News that the number of animals used annually in scientific procedures in the UK has broken the 4 million mark should “serve as a wake up call to all involved”, according to the RSPCA.
News that the number of animals used annually in scientific procedures in the UK has broken the 4 million mark should “serve as a wake up call to all involved”, according to the Royal Society for the Prevention of Cruelty to Animals (RSPCA).
According to the Home Office’s 2012 statistics on animals used in scientific procedures, published yesterday (June 16, 2013), 4.03 million animals were used in a total of 4.11 million scientific procedures during 2012.
Specifically, the report points at “disappointing increases” in the use of animals such as mice, dogs and primates compared to 2011, including:
- an increase of 8.4% in the number of scientific procedures carried out on animals
- an 8.7% increase in the number of animals used
- an increase of 14.5% in the number of mice used (up by 386,515)
- dog use increased for the first time since 2007 (3,214 in 2012, compared to 2,865 in 2011)
- a 22% increase in number of procedures involving non-human primate use (up 545)
RSPCA chief executive Gavin Grant said: “This is a serious issue – the latest figures are alarming and should serve as a wake up call to all involved to up their game in the mission to replace and reduce the use of animals in research and testing.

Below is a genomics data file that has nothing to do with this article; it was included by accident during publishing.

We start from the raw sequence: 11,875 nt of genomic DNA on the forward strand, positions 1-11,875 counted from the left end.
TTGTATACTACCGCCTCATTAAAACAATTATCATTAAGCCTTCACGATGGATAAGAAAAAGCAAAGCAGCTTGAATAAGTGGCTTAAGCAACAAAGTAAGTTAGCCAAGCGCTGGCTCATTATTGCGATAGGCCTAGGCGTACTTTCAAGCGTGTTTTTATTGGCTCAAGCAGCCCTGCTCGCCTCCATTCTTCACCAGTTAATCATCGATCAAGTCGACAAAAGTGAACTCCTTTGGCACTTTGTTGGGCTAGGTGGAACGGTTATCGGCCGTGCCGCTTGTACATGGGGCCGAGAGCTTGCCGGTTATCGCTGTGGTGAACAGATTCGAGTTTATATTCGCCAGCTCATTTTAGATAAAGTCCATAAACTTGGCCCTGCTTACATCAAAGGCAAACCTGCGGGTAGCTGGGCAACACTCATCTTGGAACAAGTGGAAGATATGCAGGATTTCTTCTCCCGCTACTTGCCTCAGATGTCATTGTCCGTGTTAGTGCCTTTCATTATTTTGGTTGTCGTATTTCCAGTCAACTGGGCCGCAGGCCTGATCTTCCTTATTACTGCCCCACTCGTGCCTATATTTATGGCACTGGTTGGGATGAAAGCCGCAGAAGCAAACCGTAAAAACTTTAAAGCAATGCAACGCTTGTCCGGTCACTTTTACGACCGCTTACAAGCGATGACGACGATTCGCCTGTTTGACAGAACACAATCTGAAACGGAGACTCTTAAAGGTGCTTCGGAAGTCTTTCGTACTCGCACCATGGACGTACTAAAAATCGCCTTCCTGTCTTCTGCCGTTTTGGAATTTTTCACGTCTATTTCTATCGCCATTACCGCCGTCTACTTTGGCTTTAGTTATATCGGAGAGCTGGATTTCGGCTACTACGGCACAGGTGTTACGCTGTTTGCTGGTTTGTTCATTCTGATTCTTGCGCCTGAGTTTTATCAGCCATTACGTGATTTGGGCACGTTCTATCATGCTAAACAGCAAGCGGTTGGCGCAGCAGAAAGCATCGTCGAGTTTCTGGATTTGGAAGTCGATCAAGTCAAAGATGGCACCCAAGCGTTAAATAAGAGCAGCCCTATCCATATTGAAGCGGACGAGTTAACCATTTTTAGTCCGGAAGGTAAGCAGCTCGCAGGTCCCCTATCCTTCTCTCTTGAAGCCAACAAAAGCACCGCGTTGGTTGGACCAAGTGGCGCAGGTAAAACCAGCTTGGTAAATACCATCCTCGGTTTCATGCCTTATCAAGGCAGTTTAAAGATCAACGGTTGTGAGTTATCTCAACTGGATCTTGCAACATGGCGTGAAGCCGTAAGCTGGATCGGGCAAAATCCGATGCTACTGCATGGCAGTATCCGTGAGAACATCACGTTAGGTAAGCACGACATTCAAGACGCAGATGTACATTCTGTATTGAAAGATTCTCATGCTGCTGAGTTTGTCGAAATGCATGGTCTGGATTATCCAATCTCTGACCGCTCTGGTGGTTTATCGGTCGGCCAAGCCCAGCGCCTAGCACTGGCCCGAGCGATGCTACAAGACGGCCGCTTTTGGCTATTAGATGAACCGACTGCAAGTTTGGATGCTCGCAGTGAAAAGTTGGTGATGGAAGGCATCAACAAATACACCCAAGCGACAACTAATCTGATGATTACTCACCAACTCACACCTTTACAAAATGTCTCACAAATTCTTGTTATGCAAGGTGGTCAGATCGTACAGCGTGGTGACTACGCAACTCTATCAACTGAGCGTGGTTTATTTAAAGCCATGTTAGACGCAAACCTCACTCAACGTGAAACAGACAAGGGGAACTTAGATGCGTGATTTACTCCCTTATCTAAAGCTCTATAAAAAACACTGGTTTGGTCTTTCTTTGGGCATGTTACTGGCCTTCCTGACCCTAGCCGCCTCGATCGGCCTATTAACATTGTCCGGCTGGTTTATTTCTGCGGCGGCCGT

“We will be asking for an urgent meeting with Lord Taylor, the Home Office minister with responsibility for animal experiments, and with the Department for Business, Innovation and Skills, to discuss this issue which is extremely important to the lives of animals and so many of the public.”
At the same time, a separate report published on the work of the Home Office Inspectorate – which oversees the implementation of the law on animal experiments – shows an 11% fall in the number of official visits made to UK animal research and testing establishments between 2011 and 2012.
The report also shows that the overall number of inspections has almost halved since 2007 (from 2,401 to 1,285), while the average number of inspectors in post and carrying out normal inspection duties between 2007 and December 2012 also fell, from almost 25 full time equivalents (24.7) to 17.7.
Mr Grant said: “The recent decrease in Home Office Inspectors is significant and of grave concern. It will be totally unacceptable to the RSPCA – and to the public – if standards slip in some establishments as a result of a lack of adequate investment in oversight by the Government.”
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